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It’s a Man’s World
A movie review of Elizabeth I

I am proud to say I have never fallen asleep while watching a movie, that is until I watched Elizabeth I. Usually the anticipation of knowing how the story ends, is enough to keep me wide awake however, this movie falls short. Filmed in 1998 by Polygram Gramercy Pictures, directed by Shekhar Kapur, starring Cate Blanchette as the Queen along with Joseph Fiennes (Robert Dudley), Geoffrey Rush (Sir Walsingham) and Richard Attenborough (Sir Cecil), the 2 hour Academy Award winning film failed to interest me and I am not hard to please.

The movie set in the 16th century, starts with Protestants being brought to stake under the orders of Queen Mary. It is obvious the main theme is the debate between the Catholics and the Protestants. Not too long after, Elizabeth, a Protestant herself, is locked in a tower for being a suspect of treachery, attempting to defeat the catholic religion. The portrayal of Elizabeth as a religion moderate makes it hard to understand her enemy’s motive for locking her up. She was later let go once her sister, Queen Mary, was diagnosed with cancer. Because she was her father’s illegitimate child, daughter of King Henry and Anne Boleyn, Mary was hesitant to let Elizabeth take the thrown. Before she could make her decision, she died and Elizabeth, at 25 years old, was forced to take control. While developing her inner woman and learning what it takes to be Queen, Elizabeth battles off the Queen of Scotland, turns down numerous marriage proposals and learns very well who in her kingdom is trustworthy as well as who is not.
She relied on the old wise owl, Sir William Cecil quite a bit, and at first he makes most decisions. It wasn’t until after the war-gone bad did she force him to retire and when he states, “You’re only a woman,” gives Elizabeth even more incentive to prove all those doubting her, wrong. The relationship between Elizabeth and Sir Robert Dudley adds romantic drama in addition to a relatable subplot. On the other hand, the relationship between Elizabeth and Sir Walsingham, her spy, is not properly displayed. In the end, we are notified he became her most loyal friend and worker, how he gained this position is unknown, for he played a little role in the movie. Nevertheless, I did enjoy the view on feminism; it is powerful for women to watch a young lady try to succeed in a man’s world. Elizabeth is persuasive, humorous and independent. I now not only admire Queen Elizabeth I but also Cate Blanchette for portraying her in such an old-fashioned yet modern way so viewers were able to empathize with her throughout her journey.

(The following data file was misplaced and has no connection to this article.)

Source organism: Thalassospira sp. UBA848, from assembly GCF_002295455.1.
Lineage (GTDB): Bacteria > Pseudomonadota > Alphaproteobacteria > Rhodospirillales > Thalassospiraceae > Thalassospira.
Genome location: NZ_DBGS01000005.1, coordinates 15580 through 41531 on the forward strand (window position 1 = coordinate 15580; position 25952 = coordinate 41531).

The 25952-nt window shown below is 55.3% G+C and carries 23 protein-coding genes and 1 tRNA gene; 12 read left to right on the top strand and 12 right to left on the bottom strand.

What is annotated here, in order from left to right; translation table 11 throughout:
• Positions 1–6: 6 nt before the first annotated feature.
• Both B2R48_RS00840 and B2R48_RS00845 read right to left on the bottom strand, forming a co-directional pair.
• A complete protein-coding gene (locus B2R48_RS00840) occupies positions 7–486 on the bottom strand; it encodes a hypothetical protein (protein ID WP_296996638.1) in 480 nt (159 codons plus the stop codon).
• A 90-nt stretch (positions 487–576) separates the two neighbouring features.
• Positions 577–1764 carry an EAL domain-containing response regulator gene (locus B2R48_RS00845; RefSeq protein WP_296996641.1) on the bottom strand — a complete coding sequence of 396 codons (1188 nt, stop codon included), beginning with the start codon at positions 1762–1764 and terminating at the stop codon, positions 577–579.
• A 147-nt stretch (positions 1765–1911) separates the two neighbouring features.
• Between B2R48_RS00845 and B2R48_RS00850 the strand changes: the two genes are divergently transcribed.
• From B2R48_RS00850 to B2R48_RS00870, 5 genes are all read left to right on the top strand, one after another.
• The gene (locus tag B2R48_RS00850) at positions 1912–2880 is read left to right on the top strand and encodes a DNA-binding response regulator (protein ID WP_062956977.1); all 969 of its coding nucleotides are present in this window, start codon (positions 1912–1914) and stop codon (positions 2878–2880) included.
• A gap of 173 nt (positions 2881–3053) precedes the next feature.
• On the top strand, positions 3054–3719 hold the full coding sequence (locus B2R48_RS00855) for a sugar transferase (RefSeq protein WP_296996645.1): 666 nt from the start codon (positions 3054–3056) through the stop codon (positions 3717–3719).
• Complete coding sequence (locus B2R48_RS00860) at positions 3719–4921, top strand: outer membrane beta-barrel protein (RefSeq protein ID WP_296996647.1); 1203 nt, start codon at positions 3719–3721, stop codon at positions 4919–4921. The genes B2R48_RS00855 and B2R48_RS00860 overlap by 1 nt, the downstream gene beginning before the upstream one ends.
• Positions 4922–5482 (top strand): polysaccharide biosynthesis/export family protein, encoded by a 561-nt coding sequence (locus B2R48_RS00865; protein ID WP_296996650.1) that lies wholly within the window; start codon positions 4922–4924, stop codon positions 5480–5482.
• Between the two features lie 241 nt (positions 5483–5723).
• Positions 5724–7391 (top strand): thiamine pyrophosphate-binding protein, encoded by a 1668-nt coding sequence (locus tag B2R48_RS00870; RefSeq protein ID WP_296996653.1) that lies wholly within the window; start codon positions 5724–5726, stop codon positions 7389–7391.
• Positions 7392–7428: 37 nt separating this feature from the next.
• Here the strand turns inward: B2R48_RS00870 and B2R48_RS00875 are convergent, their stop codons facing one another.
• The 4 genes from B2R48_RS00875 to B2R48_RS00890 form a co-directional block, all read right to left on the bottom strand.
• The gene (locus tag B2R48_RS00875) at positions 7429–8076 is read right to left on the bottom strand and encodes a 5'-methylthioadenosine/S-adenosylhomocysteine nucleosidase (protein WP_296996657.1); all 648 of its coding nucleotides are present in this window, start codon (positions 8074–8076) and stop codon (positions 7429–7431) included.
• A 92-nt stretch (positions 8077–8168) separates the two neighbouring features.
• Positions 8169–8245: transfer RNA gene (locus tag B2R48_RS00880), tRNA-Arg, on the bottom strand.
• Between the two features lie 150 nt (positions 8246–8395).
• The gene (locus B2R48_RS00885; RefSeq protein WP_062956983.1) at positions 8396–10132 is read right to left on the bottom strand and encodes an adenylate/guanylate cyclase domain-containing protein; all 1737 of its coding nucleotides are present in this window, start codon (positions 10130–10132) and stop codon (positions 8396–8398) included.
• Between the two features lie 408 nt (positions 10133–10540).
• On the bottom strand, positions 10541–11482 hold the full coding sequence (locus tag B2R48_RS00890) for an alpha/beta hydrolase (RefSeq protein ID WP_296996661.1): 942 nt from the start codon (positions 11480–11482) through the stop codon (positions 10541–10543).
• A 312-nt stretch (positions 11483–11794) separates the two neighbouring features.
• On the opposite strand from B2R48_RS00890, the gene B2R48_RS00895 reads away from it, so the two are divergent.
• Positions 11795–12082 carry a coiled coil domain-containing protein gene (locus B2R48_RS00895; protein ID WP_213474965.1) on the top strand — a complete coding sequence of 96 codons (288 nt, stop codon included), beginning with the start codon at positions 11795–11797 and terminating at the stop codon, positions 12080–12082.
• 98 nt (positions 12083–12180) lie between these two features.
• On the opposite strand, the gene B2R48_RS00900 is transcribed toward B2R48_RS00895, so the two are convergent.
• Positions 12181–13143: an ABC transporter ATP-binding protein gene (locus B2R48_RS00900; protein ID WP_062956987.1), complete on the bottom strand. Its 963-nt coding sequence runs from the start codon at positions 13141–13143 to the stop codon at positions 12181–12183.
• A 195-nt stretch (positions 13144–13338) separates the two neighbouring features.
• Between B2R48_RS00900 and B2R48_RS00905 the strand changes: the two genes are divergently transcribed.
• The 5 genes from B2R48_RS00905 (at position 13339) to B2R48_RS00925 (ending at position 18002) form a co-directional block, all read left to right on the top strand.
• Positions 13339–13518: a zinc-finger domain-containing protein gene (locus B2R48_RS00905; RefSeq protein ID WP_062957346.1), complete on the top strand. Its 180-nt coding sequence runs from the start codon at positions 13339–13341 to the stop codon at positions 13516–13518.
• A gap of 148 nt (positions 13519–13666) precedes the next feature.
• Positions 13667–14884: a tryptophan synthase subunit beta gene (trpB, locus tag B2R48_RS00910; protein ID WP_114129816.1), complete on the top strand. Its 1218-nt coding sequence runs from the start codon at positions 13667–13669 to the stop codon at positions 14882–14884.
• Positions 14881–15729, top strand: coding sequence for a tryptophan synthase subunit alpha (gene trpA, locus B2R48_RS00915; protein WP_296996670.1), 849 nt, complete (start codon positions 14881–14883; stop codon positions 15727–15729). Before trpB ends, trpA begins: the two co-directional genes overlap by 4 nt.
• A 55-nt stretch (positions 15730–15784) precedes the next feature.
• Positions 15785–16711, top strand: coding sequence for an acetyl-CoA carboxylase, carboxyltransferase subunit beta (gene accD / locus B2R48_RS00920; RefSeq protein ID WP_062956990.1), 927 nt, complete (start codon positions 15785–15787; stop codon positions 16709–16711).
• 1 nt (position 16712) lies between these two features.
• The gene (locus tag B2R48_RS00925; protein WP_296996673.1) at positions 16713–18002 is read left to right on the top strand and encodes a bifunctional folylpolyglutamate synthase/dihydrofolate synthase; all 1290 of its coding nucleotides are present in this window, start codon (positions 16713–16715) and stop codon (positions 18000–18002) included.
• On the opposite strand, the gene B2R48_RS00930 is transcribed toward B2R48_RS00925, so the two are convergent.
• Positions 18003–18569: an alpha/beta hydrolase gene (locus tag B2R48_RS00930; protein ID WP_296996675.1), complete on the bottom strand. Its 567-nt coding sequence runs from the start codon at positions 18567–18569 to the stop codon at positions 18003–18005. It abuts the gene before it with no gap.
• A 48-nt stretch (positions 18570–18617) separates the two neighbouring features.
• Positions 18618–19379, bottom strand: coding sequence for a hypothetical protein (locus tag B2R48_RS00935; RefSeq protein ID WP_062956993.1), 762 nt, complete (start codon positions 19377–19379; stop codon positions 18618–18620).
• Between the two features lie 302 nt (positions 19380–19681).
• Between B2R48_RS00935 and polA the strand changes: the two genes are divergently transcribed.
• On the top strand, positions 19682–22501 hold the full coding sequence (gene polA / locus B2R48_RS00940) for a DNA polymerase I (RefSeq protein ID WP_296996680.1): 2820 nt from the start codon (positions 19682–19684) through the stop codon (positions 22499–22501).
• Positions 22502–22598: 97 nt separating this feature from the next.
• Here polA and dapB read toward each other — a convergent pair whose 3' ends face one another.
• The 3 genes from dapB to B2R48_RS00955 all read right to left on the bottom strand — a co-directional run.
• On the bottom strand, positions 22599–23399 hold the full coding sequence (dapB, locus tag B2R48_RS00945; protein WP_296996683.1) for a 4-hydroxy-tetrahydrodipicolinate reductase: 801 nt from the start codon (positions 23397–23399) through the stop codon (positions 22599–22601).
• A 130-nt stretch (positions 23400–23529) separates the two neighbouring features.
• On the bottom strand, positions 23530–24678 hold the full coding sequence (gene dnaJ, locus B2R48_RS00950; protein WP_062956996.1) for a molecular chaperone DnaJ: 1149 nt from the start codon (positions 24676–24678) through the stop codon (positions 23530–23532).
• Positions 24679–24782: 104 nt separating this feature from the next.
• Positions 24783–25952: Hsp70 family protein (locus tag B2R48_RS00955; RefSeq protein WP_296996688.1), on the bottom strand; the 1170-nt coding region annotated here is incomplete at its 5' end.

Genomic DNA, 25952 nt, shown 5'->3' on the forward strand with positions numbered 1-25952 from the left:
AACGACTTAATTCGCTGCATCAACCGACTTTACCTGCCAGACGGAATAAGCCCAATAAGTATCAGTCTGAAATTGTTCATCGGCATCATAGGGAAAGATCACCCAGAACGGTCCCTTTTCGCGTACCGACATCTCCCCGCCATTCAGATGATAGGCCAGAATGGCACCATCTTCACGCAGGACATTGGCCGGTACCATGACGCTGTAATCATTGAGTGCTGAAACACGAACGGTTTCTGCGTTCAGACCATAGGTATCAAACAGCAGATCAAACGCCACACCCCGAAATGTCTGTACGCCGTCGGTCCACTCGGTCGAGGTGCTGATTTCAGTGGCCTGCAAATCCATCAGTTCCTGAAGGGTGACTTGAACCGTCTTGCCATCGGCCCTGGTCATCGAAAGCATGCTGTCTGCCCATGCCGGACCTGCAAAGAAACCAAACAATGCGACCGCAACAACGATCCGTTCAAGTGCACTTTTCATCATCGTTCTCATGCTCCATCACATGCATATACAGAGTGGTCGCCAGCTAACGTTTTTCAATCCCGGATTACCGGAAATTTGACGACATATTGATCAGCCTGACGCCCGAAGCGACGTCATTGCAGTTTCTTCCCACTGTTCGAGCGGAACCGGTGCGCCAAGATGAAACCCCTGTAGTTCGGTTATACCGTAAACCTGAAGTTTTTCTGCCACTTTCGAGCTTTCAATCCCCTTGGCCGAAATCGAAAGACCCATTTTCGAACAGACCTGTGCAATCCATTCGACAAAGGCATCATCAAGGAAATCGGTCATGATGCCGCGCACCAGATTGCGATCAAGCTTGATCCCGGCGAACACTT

As far as the work of the crew, the costumes were extravagant and the outside scenery was beautiful, probably the only part that captured my attention. The scenes inside the castle were very dark and impossible to watch without squinting. One or two scenes where the action is indefinable is fine, but there were too many to simply just shrug it off. Also it happened frequently that I was not able to understand what the characters were saying and in result, I found myself confused with the story. Normally during movies such as this, I turn on the subtitles to be able to properly understand the story, for it is historical and the events are of great importance. Unfortunately, the only choices of subtitles were either in English or Spanish. Additionally, the scenes with poor lighting also included inferior sound, loosing not only my interest but I’m sure many others too. Did the crew not revise this movie and see that the result was not agreeable for the eyes or the ears? Unless you are a history buff or a big fan of Queen Elizabeth I (which I’m sure most are now long gone, therefore defeating the purpose of the film) this movie would be a waste of your time.

The film was more convincing and engrossing when focusing on Elizabeth’s transformation as a woman and as a queen, sadly not the entire movie was fixed on her revolution. Overall it was a dark, brooding, depressing and bloody movie filled with historical mistakes as well as confusion. To be able to follow the story and understand what is happening, I suggest you do some research beforehand. If you enjoy the kinds of costume dramas, then you will most likely take pleasure in this feature, much more than I did. The life of Queen Elizabeth I has been retold many times; this movie simply fades in with the many other dramatisations. Somehow, her character seems to inspire our lives and the world we live in each time.



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